It was the first Thursday after Labor Day, and the side streets coming off the West Side Highway were packed with those wearing a plethora of combinations of black. The fashion week excitement trickled into the more-than-usual Thursday night bustle in Chelsea. The humidity hung like a wet towel, but that didn’t stop the frenzy as beer and wine were hurriedly consumed, lines that formed outside certain gallery doors, and people whom were generally flitting back and forth across the street. Walking quickly, midst brief “hellos” to friends and colleagues- gallery goers sought to see all the exhibits they could before the night came to an early end.
There were many highlights, but in the Anton Kern Gallery lay perhaps the greatest of them all, a $350,000 Grecian urn. Tucked away in the back behind a corner, a viewer came upon Diet 7Up Frimkess Pot by Jonas Wood, a 114 x 76 inch painting on an urn that held the viewer’s eye- dancing between surprise, curiosity and delight.
Diet 7Up Frimkess Pot is a Grecian urn of today with clear references to consumer culture (as the name gives away). The name also is a nod to Magdalena Suarez Frimkess and Michael Frimkess. Michael throws clay pots, and Magdalena paints them: their work is currently on display at the Hammer Museum in Los Angeles. Magdalena, who includes Latin American and Native American motifs in her pot paintings, is also known for including whatever else inspires her or captures her eye, including images from popular culture.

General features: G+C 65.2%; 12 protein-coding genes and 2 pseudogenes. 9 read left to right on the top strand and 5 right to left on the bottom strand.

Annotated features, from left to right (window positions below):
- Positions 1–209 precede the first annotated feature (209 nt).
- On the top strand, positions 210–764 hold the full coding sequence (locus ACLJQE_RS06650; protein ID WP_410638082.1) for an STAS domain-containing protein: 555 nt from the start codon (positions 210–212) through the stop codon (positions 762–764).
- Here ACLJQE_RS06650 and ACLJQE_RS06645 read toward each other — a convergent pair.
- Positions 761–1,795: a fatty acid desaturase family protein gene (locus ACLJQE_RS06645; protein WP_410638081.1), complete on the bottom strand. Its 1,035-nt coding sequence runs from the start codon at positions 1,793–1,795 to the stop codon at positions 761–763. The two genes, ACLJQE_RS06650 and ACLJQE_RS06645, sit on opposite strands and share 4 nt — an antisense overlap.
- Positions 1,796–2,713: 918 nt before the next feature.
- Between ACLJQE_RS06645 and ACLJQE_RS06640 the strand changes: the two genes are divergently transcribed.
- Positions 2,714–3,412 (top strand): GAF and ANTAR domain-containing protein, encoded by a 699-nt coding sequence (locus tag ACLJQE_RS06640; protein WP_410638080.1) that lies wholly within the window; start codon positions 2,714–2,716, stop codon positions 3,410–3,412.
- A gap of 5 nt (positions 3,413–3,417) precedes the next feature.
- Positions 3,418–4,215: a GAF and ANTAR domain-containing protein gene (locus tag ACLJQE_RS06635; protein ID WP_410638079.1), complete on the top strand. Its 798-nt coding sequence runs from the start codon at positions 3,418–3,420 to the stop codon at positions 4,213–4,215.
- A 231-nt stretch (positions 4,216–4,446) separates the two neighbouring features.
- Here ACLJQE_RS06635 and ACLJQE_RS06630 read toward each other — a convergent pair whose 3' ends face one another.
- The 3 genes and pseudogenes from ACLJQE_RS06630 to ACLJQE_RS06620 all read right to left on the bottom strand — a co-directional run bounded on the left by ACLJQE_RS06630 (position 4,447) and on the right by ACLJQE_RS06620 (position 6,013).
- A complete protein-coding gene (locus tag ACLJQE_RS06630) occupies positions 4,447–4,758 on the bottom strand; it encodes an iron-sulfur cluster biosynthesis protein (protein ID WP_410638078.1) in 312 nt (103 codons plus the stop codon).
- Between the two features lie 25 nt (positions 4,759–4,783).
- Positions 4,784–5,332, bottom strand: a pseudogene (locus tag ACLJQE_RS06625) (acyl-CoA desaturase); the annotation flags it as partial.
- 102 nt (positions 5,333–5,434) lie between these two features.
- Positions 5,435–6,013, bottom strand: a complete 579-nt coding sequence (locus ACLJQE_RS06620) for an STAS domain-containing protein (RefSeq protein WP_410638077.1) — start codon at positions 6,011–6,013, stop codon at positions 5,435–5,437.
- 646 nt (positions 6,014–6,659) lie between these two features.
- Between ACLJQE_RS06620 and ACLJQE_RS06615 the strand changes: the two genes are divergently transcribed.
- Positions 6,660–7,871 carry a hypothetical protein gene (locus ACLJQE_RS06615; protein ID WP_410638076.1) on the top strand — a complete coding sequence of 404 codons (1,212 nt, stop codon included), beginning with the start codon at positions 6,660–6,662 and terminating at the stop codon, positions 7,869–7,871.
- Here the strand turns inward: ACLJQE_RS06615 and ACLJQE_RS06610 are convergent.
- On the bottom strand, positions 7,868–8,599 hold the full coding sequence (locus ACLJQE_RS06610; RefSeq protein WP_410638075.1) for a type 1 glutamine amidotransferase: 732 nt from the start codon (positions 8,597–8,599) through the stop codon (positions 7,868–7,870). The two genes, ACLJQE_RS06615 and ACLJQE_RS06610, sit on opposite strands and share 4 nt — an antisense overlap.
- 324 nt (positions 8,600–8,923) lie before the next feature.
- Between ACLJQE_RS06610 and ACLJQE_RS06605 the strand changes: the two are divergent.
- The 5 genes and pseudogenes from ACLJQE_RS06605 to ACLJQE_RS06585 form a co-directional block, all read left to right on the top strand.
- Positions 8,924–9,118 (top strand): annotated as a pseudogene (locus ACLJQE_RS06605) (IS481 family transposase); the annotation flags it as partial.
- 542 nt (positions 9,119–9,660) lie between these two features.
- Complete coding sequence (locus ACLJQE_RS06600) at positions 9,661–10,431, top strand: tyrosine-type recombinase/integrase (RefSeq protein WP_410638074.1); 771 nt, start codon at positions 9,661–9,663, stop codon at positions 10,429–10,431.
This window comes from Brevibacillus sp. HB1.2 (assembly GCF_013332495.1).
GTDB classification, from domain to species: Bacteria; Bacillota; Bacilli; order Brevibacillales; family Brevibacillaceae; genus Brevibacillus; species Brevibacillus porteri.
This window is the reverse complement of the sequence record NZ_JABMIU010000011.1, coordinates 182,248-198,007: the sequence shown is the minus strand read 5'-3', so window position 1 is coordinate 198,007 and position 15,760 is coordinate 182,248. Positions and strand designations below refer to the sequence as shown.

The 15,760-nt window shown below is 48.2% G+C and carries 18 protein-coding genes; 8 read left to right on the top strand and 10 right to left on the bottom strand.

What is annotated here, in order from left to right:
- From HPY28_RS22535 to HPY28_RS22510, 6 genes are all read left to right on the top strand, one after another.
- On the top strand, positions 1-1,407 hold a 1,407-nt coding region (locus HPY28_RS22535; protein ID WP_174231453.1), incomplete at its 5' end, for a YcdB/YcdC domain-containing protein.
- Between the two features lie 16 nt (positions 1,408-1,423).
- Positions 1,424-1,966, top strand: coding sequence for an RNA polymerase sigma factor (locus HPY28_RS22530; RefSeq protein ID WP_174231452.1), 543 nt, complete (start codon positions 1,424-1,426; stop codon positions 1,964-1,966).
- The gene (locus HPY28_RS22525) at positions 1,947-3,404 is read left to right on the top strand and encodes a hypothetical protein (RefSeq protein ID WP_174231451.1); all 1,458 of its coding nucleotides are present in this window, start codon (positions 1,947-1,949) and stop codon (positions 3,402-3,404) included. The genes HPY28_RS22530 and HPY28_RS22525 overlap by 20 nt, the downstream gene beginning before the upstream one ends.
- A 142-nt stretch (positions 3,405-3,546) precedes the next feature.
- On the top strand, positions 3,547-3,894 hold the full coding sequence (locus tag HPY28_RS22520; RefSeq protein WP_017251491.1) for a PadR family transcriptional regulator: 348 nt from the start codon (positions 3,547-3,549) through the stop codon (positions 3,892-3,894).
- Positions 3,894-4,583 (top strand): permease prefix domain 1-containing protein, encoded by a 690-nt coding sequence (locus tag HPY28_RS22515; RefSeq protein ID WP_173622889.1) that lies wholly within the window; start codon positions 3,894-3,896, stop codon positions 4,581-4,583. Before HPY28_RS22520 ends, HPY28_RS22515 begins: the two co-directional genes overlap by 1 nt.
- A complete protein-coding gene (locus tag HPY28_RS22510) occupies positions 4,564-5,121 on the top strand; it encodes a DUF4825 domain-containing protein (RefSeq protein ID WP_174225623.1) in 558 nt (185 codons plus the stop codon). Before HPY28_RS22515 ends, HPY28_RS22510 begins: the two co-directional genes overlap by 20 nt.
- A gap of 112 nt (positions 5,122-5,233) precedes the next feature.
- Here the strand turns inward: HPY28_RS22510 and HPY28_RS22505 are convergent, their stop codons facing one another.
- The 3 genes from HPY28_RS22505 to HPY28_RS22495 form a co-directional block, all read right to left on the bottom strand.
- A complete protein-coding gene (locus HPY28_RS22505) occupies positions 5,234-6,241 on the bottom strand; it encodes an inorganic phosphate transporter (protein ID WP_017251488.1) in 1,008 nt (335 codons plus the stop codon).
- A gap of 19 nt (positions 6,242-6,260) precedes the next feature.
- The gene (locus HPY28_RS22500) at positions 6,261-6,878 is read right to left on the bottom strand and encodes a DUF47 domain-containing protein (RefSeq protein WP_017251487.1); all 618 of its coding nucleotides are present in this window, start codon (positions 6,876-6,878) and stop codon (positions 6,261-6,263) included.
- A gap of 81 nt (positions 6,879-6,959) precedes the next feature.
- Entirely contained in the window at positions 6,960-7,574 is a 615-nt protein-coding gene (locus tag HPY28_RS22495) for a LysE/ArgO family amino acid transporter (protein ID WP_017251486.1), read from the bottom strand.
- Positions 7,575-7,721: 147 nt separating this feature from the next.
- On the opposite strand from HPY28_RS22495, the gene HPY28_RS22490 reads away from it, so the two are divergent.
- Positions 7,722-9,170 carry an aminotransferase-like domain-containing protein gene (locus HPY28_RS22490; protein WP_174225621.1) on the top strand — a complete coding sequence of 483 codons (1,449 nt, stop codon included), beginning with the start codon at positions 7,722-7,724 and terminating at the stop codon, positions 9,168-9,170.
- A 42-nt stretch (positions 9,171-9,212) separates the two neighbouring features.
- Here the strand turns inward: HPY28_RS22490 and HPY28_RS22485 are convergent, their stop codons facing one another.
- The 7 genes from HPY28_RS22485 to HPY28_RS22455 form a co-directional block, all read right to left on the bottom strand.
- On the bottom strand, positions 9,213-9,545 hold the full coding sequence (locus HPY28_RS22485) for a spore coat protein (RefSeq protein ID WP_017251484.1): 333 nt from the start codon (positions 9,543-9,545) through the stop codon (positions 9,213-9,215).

Wood’s urn features not regular, but Diet 7Up, raising a mirror to a culture that wants it all—the taste of sugar without the calories. Around the large Diet 7Up logo lies a more complex and human picture. There is a quarrelling couple with a perplexed dog-as-child. There is the kind of generically “exotic” turtles on the bottom—something you might find on a souvenir on Cancun. Spanglish and mock Hawaiian flowers touch the sides, written in mock-Greek print. Is this meant to be ironic? The answer is certainly “yes.”
Wood is known for effortlessly bridging the divide between pop culture and modern art, invoking Matisse and Picasso with his colors and brush strokes. His undergraduate study in psychology comes through in the nuanced and complex moments suggested by the characters in his paintings. In an Architectural Digest piece by Rebecca Bates Wood shares: “I’m interested in exploring the spaces that I’ve inhabited and the psychological impact they’ve had on me and my memories of them…and then I can create a new memory of that space.” Roberta Smith, of the New York Times, writes of Jonas paintings that they “negotiate an uneasy truce among the abstract, the representational, the photographic and the just plain weird.” She also notes the way that he plays with space, planes, angles and tone to “continually declare their constructed, considered, carefully wrought artifice.”
Wood’s explorations of space, both physical and psychological, comes through in this massive work of art. In Diet 7Up Frimkess Pot, the quarrelling couple and the looming elongated elderly woman who looks down in shock, passing judgment, are the two features that remind us of an undercurrent of distress before the constant cheerfulness of consumer culture.
Anton Kern Gallery exhibitions can be viewed at 532 W 20th Street, NY, NY 10011